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Effective cell membrane tension is independent of polyacrylamide substrate stiffness

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Kreysing, Eva 
Mc Hugh, Jeffrey 
Foster, Sarah K 
Greenhalgh, Ryan D 


Most animal cells are surrounded by a cell membrane and an underlying actomyosin cortex. Both structures are linked, and they are under tension. In-plane membrane tension and cortical tension both influence many cellular processes, including cell migration, division, and endocytosis. However, while actomyosin tension is regulated by substrate stiffness, how membrane tension responds to mechanical substrate properties is currently poorly understood. Here, we probed the effective membrane tension of neurons and fibroblasts cultured on glass and polyacrylamide substrates of varying stiffness using optical tweezers. In contrast to actomyosin-based traction forces, both peak forces and steady state tether forces of cells cultured on hydrogels were independent of substrate stiffness and did not change after blocking myosin II activity using blebbistatin, indicating that tether and traction forces are not directly linked. Peak forces in fibroblasts on hydrogels were about twice as high as those in neurons, indicating stronger membrane-cortex adhesion in fibroblasts. Steady state tether forces were generally higher in cells cultured on hydrogels than on glass, which we explain by a mechanical model. Our results provide new insights into the complex regulation of effective membrane tension and pave the way for a deeper understanding of the biological processes it instructs.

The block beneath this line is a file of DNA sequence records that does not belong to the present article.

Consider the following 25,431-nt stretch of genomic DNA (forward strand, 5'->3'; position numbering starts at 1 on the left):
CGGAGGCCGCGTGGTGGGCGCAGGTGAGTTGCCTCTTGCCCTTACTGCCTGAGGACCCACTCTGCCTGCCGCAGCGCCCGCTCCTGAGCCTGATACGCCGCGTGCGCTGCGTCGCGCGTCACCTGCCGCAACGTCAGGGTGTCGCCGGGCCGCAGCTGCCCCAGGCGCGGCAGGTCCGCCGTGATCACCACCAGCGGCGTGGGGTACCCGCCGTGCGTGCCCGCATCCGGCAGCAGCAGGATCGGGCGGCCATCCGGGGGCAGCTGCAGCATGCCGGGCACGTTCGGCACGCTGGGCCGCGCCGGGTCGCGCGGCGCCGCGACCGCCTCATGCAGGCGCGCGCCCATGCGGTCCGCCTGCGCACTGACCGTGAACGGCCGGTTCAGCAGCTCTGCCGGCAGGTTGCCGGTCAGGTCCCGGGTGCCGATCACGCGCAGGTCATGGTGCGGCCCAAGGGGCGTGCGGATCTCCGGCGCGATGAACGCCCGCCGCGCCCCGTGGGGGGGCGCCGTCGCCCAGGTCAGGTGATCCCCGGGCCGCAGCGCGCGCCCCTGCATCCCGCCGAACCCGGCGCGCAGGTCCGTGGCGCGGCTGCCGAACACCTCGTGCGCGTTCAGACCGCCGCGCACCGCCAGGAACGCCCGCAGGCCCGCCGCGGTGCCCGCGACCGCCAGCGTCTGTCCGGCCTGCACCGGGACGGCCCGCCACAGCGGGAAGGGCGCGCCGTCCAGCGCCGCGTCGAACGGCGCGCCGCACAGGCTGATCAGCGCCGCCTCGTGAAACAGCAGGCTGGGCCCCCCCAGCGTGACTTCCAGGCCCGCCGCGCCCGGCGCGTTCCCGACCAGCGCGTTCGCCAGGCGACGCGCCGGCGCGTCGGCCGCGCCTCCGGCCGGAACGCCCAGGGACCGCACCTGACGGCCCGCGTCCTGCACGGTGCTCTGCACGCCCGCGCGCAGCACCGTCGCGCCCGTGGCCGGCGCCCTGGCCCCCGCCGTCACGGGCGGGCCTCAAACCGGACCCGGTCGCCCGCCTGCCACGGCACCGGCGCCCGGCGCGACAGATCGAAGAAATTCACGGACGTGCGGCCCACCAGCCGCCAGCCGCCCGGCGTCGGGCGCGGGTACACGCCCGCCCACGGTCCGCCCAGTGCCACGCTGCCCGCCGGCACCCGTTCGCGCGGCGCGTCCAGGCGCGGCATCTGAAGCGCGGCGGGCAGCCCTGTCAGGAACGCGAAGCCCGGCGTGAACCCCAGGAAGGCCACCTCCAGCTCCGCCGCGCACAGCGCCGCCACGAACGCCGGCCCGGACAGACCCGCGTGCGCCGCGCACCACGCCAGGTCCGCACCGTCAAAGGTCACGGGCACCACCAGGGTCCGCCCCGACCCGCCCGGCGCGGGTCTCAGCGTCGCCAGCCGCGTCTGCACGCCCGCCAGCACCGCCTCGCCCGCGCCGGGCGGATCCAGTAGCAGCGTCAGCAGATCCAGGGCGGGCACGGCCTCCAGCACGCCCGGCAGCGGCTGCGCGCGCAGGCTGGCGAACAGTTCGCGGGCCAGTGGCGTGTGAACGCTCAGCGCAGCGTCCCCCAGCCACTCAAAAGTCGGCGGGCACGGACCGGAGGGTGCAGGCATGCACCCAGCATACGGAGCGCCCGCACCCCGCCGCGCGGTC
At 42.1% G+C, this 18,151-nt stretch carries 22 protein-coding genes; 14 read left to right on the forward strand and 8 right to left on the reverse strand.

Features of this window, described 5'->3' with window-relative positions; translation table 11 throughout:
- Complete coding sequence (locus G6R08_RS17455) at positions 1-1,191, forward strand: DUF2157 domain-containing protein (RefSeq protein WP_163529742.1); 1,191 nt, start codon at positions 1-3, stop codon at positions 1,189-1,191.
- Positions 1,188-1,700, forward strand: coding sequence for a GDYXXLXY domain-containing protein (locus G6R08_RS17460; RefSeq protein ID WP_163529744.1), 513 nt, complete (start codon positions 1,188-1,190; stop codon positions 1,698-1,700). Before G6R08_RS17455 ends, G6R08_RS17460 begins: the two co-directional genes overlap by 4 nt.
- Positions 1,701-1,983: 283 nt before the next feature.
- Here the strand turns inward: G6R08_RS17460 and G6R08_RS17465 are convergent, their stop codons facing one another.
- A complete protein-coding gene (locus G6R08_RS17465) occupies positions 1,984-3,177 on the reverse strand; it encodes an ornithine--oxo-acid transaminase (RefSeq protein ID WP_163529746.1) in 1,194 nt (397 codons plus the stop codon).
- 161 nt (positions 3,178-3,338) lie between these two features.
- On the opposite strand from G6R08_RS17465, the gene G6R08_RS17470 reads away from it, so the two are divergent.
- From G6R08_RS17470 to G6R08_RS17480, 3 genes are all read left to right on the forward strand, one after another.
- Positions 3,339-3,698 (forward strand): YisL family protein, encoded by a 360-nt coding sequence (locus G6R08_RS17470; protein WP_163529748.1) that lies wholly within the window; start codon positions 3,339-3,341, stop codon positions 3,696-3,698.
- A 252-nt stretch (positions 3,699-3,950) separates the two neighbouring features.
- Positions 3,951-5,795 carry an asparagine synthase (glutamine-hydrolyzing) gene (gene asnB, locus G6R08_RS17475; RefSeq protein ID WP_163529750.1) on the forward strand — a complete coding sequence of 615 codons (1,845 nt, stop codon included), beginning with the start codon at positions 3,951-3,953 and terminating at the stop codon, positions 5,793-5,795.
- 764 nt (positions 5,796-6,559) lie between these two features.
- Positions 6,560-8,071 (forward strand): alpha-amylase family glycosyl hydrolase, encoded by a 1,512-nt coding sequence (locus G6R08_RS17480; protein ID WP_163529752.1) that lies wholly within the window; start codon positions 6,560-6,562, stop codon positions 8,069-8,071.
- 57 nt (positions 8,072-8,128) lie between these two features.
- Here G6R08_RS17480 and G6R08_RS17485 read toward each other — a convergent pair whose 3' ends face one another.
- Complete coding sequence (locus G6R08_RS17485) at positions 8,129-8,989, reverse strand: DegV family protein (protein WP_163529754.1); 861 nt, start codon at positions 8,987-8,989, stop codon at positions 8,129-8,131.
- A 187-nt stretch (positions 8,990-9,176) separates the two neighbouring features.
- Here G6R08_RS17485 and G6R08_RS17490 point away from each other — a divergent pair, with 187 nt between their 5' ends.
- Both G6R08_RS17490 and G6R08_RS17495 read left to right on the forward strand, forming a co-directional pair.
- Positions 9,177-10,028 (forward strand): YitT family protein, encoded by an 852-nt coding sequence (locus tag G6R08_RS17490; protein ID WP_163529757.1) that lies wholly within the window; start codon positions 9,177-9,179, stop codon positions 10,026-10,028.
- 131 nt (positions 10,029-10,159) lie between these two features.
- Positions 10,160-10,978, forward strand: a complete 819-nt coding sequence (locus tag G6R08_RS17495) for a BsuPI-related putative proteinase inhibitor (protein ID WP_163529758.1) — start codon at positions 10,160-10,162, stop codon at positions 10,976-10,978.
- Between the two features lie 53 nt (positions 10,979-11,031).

Bioengineering, 1 Underpinning research, 1.1 Normal biological development and functioning, Generic health relevance

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PNAS Nexus

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Oxford University Press
European Research Council (772426)
European Research Council (647144)